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Definition

This is from Wikipedia:

Rhetorical question

A rhetorical question is a figure of speech in the form of a question that is asked in order to make a point and without the expectation of a reply.[1] The question is used as a rhetorical device, posed for the sake of encouraging its listener to consider a message or viewpoint. Though these are technically questions, they do not always require a question mark.

For example, the question, “Can you do anything right?” is asked not to literally evaluate the abilities of the person being spoken to, but rather to insinuate that the person always fails.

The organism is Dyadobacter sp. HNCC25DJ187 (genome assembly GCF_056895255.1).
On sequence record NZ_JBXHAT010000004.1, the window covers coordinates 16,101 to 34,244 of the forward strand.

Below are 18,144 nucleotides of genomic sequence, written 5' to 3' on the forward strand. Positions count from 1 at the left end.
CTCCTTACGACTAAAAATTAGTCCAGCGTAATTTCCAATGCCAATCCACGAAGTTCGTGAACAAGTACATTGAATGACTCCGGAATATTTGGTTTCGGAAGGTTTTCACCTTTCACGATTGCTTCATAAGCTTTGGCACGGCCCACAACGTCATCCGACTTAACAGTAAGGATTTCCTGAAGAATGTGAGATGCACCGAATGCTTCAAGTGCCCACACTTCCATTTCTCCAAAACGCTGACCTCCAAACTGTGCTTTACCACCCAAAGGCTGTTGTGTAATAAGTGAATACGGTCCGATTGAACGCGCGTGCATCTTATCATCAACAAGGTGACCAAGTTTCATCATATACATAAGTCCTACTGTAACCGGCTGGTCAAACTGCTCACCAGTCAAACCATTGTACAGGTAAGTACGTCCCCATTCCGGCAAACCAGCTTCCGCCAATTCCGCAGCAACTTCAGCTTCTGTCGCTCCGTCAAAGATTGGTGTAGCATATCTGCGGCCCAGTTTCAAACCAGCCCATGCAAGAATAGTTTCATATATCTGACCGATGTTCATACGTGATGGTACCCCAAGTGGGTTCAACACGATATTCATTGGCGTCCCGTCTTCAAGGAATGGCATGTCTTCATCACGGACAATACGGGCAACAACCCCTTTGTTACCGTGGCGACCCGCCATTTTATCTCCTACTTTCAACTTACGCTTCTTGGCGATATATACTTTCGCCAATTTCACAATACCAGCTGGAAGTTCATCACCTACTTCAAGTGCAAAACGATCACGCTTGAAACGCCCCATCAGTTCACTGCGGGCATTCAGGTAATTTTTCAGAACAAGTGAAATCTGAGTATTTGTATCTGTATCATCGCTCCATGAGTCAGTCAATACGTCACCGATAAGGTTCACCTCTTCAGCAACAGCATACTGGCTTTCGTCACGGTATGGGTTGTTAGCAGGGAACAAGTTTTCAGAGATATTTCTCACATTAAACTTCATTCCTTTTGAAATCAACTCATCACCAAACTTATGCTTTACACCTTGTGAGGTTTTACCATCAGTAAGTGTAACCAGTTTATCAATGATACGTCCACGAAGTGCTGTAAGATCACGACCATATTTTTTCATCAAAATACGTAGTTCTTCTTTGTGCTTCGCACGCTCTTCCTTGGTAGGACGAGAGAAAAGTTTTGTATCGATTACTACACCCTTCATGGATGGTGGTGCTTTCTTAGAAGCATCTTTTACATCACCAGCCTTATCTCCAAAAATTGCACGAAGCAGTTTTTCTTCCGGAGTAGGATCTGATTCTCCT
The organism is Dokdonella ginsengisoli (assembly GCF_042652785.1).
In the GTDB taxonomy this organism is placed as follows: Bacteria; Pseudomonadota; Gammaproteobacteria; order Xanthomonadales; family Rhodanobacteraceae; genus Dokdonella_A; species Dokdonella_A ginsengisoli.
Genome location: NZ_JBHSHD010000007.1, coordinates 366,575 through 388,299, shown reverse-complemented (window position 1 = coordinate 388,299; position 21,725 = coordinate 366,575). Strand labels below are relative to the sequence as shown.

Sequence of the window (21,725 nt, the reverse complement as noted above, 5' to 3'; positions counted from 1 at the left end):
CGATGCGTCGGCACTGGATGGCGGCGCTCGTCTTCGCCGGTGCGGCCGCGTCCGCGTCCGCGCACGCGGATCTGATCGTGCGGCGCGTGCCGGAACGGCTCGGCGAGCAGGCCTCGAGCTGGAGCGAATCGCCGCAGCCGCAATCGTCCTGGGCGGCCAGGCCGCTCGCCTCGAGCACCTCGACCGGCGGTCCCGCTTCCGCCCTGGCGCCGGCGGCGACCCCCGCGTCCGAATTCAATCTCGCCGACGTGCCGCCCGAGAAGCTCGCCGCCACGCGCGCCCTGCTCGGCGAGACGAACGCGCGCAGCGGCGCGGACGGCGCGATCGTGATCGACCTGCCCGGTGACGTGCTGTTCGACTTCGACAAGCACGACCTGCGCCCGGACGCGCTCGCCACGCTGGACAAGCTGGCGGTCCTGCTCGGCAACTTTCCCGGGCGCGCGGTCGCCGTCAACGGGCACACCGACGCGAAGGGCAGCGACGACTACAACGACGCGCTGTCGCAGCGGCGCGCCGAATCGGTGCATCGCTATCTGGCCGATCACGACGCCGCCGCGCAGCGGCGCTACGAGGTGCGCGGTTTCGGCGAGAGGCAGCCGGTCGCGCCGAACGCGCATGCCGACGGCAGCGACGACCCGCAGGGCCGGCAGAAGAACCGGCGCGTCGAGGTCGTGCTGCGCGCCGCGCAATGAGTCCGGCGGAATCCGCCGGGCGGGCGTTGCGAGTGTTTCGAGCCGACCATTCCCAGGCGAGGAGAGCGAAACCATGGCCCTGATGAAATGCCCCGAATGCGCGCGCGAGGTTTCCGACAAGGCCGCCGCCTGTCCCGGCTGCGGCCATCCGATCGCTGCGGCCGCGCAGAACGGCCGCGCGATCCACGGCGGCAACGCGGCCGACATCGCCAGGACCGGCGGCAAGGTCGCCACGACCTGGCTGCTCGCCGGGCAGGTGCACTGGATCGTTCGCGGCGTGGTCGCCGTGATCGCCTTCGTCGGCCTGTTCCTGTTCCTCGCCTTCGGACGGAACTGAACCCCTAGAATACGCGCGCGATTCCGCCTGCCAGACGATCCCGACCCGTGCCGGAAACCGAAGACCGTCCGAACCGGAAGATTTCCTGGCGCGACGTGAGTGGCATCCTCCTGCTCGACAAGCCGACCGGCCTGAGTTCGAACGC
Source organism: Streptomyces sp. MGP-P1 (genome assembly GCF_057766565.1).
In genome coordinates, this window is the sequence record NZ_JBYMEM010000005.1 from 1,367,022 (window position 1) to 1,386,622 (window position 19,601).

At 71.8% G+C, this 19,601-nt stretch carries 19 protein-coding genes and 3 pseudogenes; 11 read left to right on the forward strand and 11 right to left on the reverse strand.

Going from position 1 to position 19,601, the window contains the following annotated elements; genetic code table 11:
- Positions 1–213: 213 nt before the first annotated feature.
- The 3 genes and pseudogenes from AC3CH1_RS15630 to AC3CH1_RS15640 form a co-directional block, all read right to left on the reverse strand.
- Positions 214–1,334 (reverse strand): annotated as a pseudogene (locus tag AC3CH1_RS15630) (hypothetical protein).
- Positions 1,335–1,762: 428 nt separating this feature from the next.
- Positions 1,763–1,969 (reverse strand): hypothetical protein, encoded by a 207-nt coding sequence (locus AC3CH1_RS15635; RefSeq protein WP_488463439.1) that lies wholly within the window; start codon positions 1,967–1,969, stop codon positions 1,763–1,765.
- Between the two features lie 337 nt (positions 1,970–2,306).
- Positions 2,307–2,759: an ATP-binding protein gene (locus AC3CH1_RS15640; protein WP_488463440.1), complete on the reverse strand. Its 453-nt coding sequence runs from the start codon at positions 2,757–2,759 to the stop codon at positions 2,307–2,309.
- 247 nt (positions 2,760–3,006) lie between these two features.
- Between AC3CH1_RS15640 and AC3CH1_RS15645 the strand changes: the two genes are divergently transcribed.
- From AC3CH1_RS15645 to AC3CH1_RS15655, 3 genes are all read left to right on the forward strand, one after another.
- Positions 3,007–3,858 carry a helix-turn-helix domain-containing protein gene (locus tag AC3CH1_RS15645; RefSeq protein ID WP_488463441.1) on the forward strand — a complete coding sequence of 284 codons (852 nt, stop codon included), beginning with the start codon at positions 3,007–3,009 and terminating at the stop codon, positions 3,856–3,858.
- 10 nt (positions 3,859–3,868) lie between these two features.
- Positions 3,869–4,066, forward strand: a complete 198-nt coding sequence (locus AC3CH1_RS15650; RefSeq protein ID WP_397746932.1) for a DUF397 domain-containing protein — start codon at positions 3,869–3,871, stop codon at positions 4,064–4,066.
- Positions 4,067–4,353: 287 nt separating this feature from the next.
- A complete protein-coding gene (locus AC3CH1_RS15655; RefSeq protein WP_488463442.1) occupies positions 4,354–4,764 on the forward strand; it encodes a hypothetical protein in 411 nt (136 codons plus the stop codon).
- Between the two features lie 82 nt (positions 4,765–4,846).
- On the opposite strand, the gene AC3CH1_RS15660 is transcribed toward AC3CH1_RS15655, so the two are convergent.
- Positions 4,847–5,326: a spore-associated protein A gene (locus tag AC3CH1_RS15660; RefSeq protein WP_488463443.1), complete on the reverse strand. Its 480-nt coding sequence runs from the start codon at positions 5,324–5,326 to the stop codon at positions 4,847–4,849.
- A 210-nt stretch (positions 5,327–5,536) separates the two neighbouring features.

My husband has a college degree from an Ivy League school, is well-spoken and is no dummy.

The above information should be known to him and understood by him.

When asked by me, “How long do you think it’ll take me to get my fat ass into this bathing suit?” he therefore should recognize that the words are forming a rhetorical question, and also quickly note that no answer is expected, required, needed or even safe to give. He should know that any attempts of humor will be looked on with disfavor.

He should know this, but apparently, sadly, does not.



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